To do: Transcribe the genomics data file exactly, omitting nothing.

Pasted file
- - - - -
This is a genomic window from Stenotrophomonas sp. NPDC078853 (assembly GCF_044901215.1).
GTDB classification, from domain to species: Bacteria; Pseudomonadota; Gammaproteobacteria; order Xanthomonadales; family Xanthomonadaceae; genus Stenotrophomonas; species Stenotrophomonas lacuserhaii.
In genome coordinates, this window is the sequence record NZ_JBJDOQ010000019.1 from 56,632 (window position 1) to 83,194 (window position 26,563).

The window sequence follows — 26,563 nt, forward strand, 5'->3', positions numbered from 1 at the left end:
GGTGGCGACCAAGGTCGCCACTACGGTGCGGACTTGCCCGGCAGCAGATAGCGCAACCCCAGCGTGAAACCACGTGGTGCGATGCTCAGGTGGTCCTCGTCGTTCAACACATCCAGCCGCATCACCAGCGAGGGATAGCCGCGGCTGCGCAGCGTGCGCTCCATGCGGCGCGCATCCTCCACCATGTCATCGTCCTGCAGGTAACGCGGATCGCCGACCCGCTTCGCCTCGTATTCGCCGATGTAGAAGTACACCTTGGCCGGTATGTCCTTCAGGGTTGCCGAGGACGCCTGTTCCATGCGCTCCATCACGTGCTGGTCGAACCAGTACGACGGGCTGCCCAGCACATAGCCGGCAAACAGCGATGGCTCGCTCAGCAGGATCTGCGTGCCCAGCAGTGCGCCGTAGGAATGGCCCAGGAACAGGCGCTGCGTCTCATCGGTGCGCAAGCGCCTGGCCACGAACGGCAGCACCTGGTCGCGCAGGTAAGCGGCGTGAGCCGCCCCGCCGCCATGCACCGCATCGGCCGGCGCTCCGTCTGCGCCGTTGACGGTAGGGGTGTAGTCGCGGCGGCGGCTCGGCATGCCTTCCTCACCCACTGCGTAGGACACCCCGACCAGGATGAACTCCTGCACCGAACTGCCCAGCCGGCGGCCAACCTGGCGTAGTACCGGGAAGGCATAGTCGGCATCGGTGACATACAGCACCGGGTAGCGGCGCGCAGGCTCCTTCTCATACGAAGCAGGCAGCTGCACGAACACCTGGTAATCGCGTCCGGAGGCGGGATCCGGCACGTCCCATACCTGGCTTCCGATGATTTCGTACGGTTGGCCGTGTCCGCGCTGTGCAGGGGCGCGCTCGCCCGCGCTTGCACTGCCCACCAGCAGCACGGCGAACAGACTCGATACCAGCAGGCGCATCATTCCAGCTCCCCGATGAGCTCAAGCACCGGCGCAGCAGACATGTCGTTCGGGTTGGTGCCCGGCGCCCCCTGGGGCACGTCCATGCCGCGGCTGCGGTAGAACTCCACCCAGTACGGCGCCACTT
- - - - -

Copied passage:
This is a genomic window from Stenotrophomonas sp. NPDC078853 (assembly GCF_044901215.1).
GTDB classification, from domain to species: Bacteria; Pseudomonadota; Gammaproteobacteria; order Xanthomonadales; family Xanthomonadaceae; genus Stenotrophomonas; species Stenotrophomonas lacuserhaii.
In genome coordinates, this window is the sequence record NZ_JBJDOQ010000019.1 from 56,632 (window position 1) to 83,194 (window position 26,563).

The window sequence follows — 26,563 nt, forward strand, 5'->3', positions numbered from 1 at the left end:
GGTGGCGACCAAGGTCGCCACTACGGTGCGGACTTGCCCGGCAGCAGATAGCGCAACCCCAGCGTGAAACCACGTGGTGCGATGCTCAGGTGGTCCTCGTCGTTCAACACATCCAGCCGCATCACCAGCGAGGGATAGCCGCGGCTGCGCAGCGTGCGCTCCATGCGGCGCGCATCCTCCACCATGTCATCGTCCTGCAGGTAACGCGGATCGCCGACCCGCTTCGCCTCGTATTCGCCGATGTAGAAGTACACCTTGGCCGGTATGTCCTTCAGGGTTGCCGAGGACGCCTGTTCCATGCGCTCCATCACGTGCTGGTCGAACCAGTACGACGGGCTGCCCAGCACATAGCCGGCAAACAGCGATGGCTCGCTCAGCAGGATCTGCGTGCCCAGCAGTGCGCCGTAGGAATGGCCCAGGAACAGGCGCTGCGTCTCATCGGTGCGCAAGCGCCTGGCCACGAACGGCAGCACCTGGTCGCGCAGGTAAGCGGCGTGAGCCGCCCCGCCGCCATGCACCGCATCGGCCGGCGCTCCGTCTGCGCCGTTGACGGTAGGGGTGTAGTCGCGGCGGCGGCTCGGCATGCCTTCCTCACCCACTGCGTAGGACACCCCGACCAGGATGAACTCCTGCACCGAACTGCCCAGCCGGCGGCCAACCTGGCGTAGTACCGGGAAGGCATAGTCGGCATCGGTGACATACAGCACCGGGTAGCGGCGCGCAGGCTCCTTCTCATACGAAGCAGGCAGCTGCACGAACACCTGGTAATCGCGTCCGGAGGCGGGATCCGGCACGTCCCATACCTGGCTTCCGATGATTTCGTACGGTTGGCCGTGTCCGCGCTGTGCAGGGGCGCGCTCGCCCGCGCTTGCACTGCCCACCAGCAGCACGGCGAACAGACTCGATACCAGCAGGCGCATCATTCCAGCTCCCCGATGAGCTCAAGCACCGGCGCAGCAGACATGTCGTTCGGGTTGGTGCCCGGCGCCCCCTGGGGCACGTCCATGCCGCGGCTGCGGTAGAACTCCACCCAGTACGGCGCCACTT